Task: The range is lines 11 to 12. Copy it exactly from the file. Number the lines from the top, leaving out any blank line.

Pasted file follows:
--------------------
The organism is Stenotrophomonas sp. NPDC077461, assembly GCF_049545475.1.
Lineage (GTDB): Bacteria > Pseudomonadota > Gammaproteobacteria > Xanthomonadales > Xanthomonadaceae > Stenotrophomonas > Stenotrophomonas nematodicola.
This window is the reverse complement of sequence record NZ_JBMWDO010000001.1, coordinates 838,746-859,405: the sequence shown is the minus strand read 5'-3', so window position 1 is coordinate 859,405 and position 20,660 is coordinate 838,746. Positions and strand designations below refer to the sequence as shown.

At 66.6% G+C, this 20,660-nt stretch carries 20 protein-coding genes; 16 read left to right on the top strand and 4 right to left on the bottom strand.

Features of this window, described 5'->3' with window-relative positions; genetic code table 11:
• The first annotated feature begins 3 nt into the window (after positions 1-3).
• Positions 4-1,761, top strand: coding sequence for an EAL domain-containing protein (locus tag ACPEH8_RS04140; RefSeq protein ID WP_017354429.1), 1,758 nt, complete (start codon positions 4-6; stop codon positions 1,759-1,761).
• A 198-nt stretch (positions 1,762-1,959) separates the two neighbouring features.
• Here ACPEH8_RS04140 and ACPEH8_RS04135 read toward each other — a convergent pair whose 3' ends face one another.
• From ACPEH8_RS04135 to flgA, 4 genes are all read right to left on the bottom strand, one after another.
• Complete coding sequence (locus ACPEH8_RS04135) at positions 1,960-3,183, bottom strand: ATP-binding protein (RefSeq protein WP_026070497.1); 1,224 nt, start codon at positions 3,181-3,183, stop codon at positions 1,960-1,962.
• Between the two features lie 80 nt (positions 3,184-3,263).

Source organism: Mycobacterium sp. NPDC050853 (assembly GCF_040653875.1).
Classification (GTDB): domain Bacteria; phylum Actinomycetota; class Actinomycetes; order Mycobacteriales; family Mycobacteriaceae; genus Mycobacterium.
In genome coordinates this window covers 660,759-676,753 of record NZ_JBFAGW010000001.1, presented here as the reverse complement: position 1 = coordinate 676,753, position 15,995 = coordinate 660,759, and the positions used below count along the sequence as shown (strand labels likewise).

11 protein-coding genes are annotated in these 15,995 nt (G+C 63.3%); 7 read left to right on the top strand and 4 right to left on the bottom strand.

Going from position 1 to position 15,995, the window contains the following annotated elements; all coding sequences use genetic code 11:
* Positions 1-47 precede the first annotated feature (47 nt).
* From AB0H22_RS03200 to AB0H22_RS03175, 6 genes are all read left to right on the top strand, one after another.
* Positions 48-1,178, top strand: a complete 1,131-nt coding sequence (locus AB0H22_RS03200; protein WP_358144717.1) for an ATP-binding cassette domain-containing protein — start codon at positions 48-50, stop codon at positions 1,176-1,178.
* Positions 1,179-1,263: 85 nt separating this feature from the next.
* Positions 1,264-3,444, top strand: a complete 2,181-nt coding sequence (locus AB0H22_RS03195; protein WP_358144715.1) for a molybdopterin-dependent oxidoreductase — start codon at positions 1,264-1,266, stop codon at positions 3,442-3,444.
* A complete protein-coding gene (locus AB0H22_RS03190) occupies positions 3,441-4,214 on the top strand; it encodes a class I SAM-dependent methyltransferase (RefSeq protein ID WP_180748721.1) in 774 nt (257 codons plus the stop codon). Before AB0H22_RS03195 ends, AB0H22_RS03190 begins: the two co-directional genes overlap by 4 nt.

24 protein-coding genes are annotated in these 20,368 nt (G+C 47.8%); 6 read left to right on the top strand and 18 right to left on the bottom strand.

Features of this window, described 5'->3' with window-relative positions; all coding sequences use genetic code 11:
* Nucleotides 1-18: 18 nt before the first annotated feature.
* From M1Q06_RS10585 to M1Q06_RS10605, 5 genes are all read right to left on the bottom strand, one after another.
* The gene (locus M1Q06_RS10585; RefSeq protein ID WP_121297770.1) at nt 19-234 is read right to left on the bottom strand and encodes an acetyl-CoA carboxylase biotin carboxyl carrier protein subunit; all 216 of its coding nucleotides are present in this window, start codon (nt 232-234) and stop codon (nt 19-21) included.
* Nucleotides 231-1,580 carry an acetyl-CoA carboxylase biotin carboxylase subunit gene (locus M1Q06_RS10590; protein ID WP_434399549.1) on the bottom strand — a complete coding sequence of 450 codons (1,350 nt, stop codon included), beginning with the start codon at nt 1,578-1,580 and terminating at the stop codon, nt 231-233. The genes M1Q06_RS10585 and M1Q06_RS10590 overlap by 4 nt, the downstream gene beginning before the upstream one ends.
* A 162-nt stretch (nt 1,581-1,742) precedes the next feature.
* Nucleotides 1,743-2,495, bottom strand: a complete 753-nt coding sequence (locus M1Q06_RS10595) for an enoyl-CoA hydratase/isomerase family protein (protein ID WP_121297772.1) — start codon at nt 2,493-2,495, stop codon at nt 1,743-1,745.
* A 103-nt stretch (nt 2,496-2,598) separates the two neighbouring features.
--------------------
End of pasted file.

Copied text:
• Complete coding sequence (locus ACPEH8_RS04135) at positions 1,960-3,183, bottom strand: ATP-binding protein (RefSeq protein WP_026070497.1); 1,224 nt, start codon at positions 3,181-3,183, stop codon at positions 1,960-1,962.
• Between the two features lie 80 nt (positions 3,184-3,263).